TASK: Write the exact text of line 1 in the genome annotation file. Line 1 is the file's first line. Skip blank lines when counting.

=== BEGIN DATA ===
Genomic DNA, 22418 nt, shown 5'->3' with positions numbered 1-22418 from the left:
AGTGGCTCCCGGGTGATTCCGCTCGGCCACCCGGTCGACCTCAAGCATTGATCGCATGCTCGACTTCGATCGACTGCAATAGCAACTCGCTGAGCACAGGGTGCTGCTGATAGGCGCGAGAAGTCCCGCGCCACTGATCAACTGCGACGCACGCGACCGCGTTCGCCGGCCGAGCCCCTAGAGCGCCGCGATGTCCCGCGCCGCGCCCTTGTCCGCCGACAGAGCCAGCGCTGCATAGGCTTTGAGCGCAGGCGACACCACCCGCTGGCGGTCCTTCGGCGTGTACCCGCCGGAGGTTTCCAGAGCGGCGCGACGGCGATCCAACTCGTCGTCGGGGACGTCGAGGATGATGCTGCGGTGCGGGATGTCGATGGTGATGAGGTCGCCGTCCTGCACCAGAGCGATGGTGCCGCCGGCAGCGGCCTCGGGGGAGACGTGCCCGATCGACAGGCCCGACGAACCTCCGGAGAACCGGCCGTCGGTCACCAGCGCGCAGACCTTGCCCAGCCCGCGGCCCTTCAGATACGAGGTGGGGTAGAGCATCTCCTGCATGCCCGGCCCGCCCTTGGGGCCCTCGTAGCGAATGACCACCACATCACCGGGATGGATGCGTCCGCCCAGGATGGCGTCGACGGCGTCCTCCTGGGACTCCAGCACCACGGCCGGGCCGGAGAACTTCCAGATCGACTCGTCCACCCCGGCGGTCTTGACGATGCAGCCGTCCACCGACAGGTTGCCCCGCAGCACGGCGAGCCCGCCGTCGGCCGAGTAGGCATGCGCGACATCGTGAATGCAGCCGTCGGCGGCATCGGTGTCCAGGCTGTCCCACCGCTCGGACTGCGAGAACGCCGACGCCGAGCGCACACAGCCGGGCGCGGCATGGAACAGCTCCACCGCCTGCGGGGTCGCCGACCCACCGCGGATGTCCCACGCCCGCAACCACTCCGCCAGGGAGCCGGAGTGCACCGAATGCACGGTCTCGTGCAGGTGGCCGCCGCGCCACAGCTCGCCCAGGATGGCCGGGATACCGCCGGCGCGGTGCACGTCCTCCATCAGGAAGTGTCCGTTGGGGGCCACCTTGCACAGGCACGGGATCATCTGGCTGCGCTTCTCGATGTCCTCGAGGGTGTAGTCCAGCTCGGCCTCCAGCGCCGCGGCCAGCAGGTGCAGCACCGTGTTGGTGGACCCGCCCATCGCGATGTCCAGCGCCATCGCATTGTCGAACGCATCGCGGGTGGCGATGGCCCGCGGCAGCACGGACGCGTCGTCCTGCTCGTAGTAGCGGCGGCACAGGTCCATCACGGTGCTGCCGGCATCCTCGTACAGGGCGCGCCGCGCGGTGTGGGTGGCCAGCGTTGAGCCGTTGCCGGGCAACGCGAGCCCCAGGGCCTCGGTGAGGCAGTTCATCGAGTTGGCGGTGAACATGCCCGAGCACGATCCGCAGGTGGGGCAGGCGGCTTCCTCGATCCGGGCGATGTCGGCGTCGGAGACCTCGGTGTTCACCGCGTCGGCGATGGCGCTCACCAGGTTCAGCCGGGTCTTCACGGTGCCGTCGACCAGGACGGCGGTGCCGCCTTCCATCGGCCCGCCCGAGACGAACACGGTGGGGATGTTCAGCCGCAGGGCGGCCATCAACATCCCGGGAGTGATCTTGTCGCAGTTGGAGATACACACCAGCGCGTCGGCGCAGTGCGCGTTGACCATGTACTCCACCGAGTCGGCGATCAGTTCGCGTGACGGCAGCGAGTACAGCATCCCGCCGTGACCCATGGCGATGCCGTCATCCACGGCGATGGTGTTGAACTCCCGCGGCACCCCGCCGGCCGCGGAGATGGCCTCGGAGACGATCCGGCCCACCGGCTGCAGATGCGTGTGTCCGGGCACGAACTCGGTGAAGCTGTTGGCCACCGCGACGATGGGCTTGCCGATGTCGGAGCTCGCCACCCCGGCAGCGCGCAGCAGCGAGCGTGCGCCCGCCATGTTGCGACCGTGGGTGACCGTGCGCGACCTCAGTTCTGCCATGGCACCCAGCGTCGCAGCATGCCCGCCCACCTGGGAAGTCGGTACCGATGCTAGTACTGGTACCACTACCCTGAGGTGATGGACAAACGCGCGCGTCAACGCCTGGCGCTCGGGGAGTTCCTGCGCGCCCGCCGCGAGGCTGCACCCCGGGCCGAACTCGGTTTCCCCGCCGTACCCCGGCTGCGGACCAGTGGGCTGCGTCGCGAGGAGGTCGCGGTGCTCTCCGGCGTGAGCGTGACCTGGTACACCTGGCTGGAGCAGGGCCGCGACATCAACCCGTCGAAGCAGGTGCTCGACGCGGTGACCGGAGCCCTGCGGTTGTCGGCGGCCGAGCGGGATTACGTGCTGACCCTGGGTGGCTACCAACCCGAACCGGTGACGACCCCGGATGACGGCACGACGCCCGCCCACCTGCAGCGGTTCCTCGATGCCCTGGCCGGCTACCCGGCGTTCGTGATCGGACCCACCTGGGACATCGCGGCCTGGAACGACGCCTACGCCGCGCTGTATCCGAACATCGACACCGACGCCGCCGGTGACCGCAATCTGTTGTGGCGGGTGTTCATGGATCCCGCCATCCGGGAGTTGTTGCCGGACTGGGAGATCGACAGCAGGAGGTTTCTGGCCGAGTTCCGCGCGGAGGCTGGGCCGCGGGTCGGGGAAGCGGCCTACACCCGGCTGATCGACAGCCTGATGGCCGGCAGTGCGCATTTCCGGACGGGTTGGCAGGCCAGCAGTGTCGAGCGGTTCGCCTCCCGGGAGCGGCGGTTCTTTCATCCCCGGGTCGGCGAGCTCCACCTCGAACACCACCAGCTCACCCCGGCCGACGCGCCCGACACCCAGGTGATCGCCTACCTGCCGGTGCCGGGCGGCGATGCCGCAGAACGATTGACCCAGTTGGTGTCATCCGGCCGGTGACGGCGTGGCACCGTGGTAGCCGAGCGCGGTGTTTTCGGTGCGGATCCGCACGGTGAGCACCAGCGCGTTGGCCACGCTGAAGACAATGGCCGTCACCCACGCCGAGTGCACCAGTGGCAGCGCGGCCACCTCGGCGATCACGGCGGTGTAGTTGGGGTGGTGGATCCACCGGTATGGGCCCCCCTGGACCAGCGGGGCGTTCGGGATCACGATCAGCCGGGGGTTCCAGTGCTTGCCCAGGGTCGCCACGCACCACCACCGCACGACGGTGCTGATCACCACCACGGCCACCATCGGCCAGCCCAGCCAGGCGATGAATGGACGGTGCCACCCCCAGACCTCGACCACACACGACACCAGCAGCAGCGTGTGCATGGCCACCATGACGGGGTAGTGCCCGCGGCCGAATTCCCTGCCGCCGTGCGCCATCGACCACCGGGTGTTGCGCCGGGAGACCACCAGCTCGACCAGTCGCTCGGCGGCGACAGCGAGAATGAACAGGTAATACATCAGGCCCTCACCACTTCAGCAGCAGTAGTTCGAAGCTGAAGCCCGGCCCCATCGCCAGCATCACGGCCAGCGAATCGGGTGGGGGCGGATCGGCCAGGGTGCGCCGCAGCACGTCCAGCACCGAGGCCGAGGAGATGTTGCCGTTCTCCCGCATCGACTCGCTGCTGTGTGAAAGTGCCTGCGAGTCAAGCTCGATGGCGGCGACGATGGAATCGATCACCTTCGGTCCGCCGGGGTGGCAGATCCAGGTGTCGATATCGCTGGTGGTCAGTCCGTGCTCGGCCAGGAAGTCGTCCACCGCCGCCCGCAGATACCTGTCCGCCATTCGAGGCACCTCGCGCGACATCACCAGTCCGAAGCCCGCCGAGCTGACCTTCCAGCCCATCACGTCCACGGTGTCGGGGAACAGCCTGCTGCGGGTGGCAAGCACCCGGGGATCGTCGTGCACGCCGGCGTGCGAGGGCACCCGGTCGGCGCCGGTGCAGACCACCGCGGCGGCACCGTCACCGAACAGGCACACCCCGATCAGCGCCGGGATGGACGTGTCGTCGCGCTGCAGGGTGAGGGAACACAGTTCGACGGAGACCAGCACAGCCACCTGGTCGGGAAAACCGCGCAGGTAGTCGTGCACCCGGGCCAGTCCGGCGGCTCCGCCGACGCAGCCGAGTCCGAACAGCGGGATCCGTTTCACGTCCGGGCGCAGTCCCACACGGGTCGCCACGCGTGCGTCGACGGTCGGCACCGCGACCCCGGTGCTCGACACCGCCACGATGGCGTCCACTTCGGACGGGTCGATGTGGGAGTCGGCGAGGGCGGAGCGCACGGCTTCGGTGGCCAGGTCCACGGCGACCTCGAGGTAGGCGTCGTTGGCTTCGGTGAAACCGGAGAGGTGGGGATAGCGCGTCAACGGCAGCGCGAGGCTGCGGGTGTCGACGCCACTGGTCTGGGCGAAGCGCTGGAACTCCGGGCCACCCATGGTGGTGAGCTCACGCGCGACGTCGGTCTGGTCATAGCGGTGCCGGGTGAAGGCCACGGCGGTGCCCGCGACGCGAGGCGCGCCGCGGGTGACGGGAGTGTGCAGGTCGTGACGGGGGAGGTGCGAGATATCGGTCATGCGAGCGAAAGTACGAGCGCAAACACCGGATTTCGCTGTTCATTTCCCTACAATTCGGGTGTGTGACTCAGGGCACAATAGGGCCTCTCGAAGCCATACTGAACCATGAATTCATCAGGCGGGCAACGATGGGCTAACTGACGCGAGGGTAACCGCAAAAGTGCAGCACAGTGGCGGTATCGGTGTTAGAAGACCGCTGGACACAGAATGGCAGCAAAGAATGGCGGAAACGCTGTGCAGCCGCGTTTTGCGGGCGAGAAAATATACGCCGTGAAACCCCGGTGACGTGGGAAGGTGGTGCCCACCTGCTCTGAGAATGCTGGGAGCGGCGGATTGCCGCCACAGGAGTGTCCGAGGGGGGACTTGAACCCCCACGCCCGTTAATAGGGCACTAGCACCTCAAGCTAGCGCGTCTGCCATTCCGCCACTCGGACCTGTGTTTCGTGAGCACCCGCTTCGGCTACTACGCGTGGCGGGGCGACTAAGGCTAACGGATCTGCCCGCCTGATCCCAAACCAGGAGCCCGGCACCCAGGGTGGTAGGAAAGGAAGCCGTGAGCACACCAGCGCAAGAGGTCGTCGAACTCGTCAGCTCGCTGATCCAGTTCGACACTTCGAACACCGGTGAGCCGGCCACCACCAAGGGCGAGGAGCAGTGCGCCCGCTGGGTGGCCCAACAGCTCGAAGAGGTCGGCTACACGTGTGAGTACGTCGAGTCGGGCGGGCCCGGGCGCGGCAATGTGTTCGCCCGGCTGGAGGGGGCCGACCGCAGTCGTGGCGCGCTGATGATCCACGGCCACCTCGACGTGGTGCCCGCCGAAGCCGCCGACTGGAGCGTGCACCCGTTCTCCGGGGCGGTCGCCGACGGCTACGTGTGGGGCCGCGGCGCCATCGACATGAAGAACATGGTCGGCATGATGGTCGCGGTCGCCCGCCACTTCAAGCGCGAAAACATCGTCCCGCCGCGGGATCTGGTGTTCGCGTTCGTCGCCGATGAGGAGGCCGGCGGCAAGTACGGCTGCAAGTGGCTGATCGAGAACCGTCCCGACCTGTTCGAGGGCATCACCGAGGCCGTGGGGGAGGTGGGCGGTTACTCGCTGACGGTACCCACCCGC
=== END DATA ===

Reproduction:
Genomic DNA, 22418 nt, shown 5'->3' with positions numbered 1-22418 from the left: